Mr. Hopper served a graduate apprenticeship at Metropolitan-Vickers from 1946 to 1948, in Manchester, England, then worked for Procter & Gamble (UK) from 1948 to 1957. There he was engineer in charge on the start-up of P&G’s Manchester high pressure hydrolysis unit for making soap and on the start-up of P&G’s first Standard Tower Unit for making synthetic detergents outside the US. More to the point, as a P&G engineer he was responsible for applying P&G’s long-established Just-in-Time Production Control Method. In 1957, as Head of Mechanical Methods and Planning, he led the first introduction of P&G’s advanced participative industrial management methods outside the US. On a 1957 visit to the US Hopper met Prof. Peter Drucker, who stimulated his interest in the work of the Civil Communications Section during the American Occupation of Japan.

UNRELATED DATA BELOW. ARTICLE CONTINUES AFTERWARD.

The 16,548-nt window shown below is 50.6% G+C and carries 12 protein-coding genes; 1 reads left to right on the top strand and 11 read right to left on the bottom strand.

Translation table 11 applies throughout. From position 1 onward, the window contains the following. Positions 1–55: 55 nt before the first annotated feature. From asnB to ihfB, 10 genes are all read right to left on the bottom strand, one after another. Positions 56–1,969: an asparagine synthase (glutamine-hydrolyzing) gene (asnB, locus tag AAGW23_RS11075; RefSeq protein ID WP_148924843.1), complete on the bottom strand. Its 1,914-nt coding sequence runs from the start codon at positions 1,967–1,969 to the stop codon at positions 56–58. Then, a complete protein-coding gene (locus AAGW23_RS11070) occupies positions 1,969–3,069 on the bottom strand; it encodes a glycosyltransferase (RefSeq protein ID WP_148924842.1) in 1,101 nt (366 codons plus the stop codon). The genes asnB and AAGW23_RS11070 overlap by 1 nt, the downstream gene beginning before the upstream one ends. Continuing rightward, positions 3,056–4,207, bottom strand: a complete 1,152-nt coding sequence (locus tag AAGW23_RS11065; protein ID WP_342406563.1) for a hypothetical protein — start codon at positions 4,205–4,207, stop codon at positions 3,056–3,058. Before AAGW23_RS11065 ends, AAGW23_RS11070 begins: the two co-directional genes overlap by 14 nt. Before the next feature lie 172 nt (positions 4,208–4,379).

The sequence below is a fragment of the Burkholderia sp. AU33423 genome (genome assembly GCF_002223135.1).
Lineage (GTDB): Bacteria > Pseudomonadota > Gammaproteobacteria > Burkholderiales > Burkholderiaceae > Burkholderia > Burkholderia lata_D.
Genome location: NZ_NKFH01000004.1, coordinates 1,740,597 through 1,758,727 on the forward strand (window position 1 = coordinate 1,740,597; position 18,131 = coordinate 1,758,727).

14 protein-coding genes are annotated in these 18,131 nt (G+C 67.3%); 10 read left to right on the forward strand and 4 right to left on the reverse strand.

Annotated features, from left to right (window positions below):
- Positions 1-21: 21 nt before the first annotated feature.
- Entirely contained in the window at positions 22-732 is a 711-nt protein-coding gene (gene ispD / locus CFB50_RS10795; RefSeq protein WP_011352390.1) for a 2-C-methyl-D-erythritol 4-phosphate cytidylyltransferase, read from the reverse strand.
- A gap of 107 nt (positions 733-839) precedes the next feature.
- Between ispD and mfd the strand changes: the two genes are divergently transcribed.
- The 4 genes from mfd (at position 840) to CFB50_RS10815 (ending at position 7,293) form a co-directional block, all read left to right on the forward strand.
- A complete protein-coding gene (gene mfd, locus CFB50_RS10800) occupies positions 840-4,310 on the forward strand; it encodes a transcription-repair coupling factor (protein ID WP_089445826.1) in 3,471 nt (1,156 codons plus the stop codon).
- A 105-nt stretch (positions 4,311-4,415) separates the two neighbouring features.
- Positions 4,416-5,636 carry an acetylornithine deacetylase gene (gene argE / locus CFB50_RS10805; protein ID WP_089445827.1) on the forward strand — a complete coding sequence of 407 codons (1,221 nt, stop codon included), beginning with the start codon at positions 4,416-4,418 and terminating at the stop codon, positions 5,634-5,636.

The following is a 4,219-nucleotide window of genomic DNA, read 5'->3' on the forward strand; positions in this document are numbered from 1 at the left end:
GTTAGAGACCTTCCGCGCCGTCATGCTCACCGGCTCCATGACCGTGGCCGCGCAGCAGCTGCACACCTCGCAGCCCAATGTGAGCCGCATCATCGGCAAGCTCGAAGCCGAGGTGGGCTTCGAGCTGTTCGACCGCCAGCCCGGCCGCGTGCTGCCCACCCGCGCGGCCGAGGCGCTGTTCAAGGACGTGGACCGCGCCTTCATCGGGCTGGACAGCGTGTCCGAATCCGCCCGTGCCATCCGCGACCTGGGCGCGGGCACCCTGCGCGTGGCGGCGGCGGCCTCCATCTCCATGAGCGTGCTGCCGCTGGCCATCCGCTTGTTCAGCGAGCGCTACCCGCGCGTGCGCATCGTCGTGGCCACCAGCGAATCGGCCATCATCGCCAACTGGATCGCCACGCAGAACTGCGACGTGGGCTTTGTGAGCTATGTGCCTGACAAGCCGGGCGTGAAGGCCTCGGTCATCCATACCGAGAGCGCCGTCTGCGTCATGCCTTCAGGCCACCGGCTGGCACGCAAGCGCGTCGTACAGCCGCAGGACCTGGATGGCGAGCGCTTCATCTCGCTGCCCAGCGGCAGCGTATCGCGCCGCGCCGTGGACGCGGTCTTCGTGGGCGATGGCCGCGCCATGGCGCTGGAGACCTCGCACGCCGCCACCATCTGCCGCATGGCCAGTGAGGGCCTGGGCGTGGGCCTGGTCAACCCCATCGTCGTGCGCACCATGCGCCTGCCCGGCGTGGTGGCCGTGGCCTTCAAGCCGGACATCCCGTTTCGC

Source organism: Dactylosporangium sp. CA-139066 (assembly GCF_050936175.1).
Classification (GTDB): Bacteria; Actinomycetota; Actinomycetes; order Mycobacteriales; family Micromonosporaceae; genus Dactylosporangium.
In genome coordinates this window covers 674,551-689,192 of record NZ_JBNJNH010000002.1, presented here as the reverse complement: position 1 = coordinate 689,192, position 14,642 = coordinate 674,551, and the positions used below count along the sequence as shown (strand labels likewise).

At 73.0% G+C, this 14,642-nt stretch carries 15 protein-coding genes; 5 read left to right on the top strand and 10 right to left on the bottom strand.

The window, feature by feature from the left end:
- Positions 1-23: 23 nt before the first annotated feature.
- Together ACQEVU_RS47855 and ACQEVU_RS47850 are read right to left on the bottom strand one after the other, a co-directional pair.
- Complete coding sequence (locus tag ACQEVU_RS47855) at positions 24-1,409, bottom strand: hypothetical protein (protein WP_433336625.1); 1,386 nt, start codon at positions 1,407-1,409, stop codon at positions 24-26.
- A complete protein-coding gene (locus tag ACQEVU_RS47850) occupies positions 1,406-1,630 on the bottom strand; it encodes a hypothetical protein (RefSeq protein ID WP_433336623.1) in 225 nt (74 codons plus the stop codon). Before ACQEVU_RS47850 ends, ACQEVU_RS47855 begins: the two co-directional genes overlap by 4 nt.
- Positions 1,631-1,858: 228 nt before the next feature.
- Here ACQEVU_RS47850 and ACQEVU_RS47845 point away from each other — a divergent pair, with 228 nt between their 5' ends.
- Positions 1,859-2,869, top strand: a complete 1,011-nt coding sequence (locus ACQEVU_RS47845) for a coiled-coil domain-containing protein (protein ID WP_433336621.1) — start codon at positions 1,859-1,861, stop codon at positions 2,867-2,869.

Mr. Hopper expanded on those accomplishments at P&G, and from 1957 to 1962, was a consultant with Associated Industrial Consultants (AIC). He helped Irish manufacturers and the Irish Government reorganise to meet Common Market competition in the early years of the Celtic Miracle. • From 1961 to 1962 he represented the Irish Hosiery Manufacturers on the Committee on Industrial Organization (CIO) and was joint author of the CIO 1962 Report on the Irish Hosiery industry.

From 1962 to 1963, he was a member of AIC’s Division of Industrial and Human Relations, working with manufacturers in the UK. Mr Hopper returned to general consulting with Belgian and French industry in 1964–65. He worked with both the funeral and wine businesses on the continent.

Issues and Publications